Gillian Dooley

Gillian Dooley reviews 'Extinctions' by Josephine Wilson

Gillian Dooley
Tuesday, 20 December 2016

Extinctions takes its time giving up its secrets, and there are some we will never know. One of its most persistent enigmas is what kind of book it is. I wondered ...

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Memoirs of Eastern European children of the 1920s could hardly be more different than this pair. The old age Marcel Weyland describes in The Boy on the Tricycle ...

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In Places Women Make, Jane Jose writes that she is ‘not proving a theory about the skills of men versus those of women’, but celebrating ‘the places in cities we know women have given us’.

Jose moves with sometimes disorienting rapidity from place to place, from female lord mayor to colonial matron to feisty 1970s female activist. We learn that the female perspective is ...

Let's start with the title. The act of reading is anything but simple, as Fiona McFarlane and Gabrielle Carey both point out. Eyes, brain, and mind cooperate to create from a series of symbols with no intrinsic representative value a coherent message, or some amusing nonsense, or a persuasive argument, or a boring anecdote, or a parade of transparent lies.

D ...

Gillian Dooley reviews 'Settling Day' by Kate Howarth

Gillian Dooley
Monday, 30 November 2015

Kate Howarth is the child of a single mother, father uncertain, brought up by her Aboriginal grandmother. She in turn becomes pregnant at sixteen. Determined to keep her son despite the pressure to give him up for adoption, she marries the father. The marriage doesn't go well and Kate leaves without her son, hoping to come back for him when she is settled, but thing ...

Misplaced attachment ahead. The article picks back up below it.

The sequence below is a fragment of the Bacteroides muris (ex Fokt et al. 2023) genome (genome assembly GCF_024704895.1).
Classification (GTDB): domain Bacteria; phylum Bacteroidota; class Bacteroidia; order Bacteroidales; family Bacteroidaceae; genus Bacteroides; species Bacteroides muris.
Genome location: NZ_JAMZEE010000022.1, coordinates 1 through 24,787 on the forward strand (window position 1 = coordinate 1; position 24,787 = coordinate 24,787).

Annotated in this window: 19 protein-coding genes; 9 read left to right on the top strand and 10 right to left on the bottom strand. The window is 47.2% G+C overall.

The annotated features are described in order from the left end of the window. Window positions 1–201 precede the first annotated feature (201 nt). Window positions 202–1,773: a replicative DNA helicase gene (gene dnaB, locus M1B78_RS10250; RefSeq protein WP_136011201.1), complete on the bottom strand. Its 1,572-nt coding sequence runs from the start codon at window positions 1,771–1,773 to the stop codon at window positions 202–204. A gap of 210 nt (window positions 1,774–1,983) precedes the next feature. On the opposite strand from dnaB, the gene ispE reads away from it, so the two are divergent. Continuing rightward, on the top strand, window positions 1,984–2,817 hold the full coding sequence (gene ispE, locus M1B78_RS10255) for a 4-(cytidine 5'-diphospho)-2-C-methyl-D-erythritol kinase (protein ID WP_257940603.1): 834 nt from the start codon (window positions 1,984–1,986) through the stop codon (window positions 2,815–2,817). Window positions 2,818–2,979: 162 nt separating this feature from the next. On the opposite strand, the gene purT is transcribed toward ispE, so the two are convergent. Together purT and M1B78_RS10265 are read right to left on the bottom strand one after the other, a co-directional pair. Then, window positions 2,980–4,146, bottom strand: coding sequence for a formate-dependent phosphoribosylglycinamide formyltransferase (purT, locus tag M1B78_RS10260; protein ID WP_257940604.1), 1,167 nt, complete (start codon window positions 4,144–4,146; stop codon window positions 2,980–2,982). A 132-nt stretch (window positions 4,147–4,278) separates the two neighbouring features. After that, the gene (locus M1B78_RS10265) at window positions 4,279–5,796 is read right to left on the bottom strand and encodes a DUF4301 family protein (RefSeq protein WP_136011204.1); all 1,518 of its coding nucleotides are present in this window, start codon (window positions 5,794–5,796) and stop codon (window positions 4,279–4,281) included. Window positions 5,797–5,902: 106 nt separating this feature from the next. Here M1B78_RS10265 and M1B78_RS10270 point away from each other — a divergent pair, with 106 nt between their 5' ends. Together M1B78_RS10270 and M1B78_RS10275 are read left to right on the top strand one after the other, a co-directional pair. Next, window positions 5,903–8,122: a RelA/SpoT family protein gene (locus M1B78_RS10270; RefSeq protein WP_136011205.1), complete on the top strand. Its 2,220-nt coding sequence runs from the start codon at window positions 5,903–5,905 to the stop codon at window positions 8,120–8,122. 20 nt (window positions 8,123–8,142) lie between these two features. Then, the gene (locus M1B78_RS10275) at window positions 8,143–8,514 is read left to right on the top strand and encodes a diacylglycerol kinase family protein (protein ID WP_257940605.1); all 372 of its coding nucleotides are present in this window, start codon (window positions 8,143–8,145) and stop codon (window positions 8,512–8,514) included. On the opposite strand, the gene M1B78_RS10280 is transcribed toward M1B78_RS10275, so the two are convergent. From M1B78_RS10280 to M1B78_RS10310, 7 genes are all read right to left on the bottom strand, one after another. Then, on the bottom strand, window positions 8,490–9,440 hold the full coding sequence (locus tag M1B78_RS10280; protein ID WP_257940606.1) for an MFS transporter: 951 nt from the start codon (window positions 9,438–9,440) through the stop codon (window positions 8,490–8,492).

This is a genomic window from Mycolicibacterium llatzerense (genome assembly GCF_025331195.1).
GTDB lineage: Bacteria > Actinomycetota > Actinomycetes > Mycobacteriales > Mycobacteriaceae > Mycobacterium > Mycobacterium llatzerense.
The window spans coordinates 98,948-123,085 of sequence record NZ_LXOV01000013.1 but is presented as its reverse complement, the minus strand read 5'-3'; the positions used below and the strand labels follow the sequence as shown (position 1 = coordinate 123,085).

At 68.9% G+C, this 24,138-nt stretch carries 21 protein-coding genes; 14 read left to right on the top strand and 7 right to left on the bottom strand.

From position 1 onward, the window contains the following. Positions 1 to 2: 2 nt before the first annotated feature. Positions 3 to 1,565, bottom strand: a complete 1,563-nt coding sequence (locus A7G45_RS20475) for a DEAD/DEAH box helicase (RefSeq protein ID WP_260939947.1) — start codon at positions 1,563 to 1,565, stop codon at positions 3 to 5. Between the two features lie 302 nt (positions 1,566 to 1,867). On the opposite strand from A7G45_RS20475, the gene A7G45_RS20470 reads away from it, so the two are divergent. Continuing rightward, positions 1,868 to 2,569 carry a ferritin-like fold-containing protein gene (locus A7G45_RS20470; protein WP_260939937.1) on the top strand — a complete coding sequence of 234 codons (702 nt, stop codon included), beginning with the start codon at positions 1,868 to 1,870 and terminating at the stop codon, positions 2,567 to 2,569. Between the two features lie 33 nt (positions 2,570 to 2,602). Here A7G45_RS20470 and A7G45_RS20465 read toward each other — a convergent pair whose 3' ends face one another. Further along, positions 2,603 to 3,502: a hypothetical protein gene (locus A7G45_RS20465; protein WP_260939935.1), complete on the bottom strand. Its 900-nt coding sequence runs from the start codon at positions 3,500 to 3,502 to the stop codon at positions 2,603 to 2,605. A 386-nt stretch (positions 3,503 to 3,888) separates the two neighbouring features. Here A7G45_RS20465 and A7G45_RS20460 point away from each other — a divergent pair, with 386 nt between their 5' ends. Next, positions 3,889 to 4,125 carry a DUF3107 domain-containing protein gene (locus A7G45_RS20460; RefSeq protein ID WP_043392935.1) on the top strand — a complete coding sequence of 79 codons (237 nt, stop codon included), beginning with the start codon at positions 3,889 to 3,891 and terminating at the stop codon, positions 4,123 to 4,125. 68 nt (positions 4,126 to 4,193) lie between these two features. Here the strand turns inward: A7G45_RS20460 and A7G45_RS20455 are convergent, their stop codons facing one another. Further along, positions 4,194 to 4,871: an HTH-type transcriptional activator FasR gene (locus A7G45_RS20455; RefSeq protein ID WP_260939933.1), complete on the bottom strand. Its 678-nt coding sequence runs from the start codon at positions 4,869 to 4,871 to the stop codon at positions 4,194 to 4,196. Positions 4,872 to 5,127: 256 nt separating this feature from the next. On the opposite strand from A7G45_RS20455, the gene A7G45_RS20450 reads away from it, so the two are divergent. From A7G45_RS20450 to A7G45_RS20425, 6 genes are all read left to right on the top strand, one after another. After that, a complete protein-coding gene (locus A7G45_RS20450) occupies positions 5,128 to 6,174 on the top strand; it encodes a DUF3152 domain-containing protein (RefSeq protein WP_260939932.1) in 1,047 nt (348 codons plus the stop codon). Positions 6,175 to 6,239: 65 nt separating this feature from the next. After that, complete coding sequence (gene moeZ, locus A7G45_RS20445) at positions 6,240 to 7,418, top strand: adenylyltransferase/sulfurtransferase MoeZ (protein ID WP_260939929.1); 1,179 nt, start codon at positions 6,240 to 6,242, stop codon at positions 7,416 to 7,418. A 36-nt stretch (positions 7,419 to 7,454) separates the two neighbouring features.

In 1977, before personal computers and the Internet, Umberto Eco published How to Write a Thesis. It has remained in print ever since, but only now is it available in English. The book hasn’t been updated and makes no concessions to technological change. Space is devoted to card indexes and manual typewrit ...

Gillian Dooley reviews 'A Guide to Berlin' by Gail Jones

Gillian Dooley
Tuesday, 25 August 2015

I sit in a safe room with the winter sun on my back and read of violence and menace in an icy city. Gail Jones’s Berlin is so bleak and the novel’s dénouement so shattering that I need that brief benign warmth. This is not, I hasten to protest, a spoiler: the book begins by foreshadowing a scene of guilt, shoc ...

In 1977 the aspiring poet Alan Gould travelled through Europe with his friend Kevin Hart. Just such a tour forms the narrative thread for Gould’s latest novel, The Poets’ Stairwell. This is a roman à clef and those in the know will enjoy the identification game.

More interesting, though, is the intellectual journey; Gould’s virginal twenty-seve ...

Last month in Melbourne, a group of book reviewers and literary editors took part in a conference organised by Monash University’s Centre for the Book. There were more than thirty short papers, or ‘provocations’, as they were styled. Our Editor lamented the low or non-payment of some reviewers (especially youn ...

Jackie French, according to the press release for her new adult novel To Love a Sunburnt Country, has written over 140 books in a twenty-five-year career. Many are for children and teenagers. I have only read one other, A Waltz for Matilda (2012), the first in ‘the Matilda Saga’ for teens; but these two books share at least one character and severa ...

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